Clarence Thomas Breaks Yearslong Silence At Supreme Court

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Clarence Thomas Breaks Yearslong Silence At Supreme Court
​A case involving allegations of racial bias in the jury selection system prompted the mostly silent Supreme Court justice to ask a question.
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A case involving allegations of racial bias in the jury selection system prompted Supreme Court Justice Clarence Thomas to break his yearslong silence on the bench.

The case the Supreme Court was hearing Wednesday involves Curtis Flowers, a black man who was tried six times and ultimately convicted in the 1996 murders of four employees at a Mississippi furniture store. Flowers wants his conviction overturned, arguing the state prosecutor in each case engaged in racial discrimination when choosing jurors.

During jury selection, lawyers can rule out potential jurors "for cause," like if they believe the person is likely to be biased. Lawyers can also make a certain number of peremptory challenges, which let them exclude potential jurors without giving a reason. The Supreme Court ruled in 1986 that challenges cannot be used to excuse potential jurors solely based on their race.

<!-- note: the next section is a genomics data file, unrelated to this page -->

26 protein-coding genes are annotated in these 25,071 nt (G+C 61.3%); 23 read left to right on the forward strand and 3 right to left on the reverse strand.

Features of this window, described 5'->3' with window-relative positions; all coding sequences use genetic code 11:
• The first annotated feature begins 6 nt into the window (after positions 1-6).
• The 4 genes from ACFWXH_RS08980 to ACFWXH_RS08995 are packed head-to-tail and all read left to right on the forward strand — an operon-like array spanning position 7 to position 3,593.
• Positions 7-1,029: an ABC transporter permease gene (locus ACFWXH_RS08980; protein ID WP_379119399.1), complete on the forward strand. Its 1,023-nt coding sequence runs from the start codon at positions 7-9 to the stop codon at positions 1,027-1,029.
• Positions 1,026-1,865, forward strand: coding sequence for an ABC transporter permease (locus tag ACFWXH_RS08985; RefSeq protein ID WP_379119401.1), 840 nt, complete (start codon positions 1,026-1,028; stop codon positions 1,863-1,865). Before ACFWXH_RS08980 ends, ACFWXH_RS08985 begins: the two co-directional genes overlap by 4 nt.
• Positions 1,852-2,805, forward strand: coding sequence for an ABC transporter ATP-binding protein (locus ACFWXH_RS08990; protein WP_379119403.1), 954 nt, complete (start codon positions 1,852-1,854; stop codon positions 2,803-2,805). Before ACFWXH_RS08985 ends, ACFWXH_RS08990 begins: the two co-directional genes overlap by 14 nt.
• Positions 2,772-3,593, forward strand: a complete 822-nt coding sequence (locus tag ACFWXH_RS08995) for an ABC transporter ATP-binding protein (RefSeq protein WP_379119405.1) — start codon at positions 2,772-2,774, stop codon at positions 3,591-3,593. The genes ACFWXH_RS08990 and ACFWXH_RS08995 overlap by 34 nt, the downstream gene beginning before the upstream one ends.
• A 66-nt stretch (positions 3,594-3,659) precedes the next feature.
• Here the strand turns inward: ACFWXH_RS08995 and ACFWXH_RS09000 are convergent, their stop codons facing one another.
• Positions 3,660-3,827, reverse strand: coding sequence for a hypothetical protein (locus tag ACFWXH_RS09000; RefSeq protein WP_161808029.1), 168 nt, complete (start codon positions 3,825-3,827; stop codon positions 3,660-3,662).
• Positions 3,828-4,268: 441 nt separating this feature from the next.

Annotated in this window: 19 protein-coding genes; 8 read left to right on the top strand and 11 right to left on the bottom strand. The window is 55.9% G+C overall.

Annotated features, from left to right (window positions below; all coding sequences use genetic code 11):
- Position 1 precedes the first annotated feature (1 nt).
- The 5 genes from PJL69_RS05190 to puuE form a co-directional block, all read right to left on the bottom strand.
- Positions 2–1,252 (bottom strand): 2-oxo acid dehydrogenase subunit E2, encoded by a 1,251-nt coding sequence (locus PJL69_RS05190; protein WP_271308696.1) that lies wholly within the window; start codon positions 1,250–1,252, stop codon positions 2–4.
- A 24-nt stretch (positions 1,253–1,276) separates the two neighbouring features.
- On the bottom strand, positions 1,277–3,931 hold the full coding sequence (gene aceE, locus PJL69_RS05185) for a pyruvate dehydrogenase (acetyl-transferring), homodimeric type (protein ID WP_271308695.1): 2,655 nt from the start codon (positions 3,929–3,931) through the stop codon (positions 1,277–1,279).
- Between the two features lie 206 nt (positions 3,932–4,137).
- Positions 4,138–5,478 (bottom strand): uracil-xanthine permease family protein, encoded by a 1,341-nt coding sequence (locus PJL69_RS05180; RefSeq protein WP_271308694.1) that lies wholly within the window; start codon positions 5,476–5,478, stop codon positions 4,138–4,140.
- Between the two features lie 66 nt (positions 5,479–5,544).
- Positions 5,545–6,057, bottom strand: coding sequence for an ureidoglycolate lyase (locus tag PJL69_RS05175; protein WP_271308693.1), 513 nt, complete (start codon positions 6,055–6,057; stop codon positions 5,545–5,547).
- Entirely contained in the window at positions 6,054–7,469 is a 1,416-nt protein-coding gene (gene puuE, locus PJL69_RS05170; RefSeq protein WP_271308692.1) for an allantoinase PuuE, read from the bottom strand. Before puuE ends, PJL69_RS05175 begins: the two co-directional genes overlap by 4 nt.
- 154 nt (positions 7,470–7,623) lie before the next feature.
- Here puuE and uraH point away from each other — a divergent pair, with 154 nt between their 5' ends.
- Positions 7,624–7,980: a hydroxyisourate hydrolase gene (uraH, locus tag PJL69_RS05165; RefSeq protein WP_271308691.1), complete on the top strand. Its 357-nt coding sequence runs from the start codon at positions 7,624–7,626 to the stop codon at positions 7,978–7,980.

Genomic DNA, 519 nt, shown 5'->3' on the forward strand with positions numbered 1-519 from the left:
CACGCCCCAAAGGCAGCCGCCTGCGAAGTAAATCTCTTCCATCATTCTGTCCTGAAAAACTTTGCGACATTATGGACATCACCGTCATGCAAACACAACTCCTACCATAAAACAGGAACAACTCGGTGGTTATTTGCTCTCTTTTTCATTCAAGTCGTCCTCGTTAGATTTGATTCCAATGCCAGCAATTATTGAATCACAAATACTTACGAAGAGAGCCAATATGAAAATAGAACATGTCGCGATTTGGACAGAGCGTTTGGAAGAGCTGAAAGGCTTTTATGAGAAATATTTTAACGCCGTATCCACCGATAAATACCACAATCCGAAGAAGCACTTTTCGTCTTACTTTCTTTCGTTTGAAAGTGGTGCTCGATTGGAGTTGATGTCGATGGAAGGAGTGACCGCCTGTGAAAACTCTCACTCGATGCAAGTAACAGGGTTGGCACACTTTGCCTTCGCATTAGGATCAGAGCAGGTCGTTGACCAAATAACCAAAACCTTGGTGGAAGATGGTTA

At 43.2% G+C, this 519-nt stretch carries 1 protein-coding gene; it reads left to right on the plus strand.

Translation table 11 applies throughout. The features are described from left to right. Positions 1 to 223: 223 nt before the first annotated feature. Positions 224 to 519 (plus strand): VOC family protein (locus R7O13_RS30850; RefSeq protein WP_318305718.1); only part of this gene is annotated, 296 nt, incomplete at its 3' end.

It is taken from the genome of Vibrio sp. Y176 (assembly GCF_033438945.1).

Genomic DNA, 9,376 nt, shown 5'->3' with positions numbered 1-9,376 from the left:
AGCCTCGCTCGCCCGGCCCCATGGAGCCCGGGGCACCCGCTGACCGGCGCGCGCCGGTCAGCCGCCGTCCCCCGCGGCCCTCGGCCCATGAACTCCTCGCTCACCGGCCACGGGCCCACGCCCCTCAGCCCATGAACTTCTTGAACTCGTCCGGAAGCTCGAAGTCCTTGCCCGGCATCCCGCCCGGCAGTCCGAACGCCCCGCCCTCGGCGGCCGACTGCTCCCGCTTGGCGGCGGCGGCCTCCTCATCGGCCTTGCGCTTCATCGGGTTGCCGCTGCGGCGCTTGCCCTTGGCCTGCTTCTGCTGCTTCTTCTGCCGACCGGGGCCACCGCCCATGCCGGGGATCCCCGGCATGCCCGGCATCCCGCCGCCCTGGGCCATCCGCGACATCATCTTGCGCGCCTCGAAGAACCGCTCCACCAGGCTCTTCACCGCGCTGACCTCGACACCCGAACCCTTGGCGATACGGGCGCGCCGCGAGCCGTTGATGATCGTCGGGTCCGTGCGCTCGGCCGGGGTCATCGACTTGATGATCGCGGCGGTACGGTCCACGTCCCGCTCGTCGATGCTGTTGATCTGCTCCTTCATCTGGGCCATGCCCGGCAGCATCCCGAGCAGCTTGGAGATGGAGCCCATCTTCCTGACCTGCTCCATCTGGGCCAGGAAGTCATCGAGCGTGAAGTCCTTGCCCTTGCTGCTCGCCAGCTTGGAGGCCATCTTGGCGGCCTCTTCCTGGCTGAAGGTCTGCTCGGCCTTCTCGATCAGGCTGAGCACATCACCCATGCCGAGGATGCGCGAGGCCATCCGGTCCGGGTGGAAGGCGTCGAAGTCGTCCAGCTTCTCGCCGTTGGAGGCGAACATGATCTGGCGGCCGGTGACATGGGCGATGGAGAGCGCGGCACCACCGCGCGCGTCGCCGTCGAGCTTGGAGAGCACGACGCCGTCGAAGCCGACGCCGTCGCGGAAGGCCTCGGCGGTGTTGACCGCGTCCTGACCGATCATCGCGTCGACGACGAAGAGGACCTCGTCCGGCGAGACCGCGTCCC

Lawyers for Flowers say the prosecutor violated the Constitution with his peremptory challenges in the cases. They pointed to the fact that in Flowers' six trials, the prosecutor used peremptory challenges to dismiss 41 of the 43 potential black jurors.

The Associated Press reported most of the justices seemed "troubled by [the prosecutor's] actions." Justice Elena Kagan said the difference in the number of questions the prosecutor asked black and white potential jurors was "staggering." Justice Samuel Alito said the prosecutor's history in the case was "unusual and really disturbing." 

It was at the end of arguments that Justice Thomas finally spoke. He asked if Flowers' lawyer in those trials had also struck jurors and, if so, what their races were. One of Flowers' attorneys acknowledged that the defense excused three white jurors in those trials, but Justice Sonia Sotomayor noted that by that point, white jurors were the only ones left.

Despite it being more than three years since the last time Thomas uttered a word on the bench, it still doesn't hold a candle to his last verbal hiatus. When he asked a question during a case in 2016, it was his first in a decade.

The court will issue its ruling in the Flowers case in June.

Additional reporting from Newsy affiliate CNN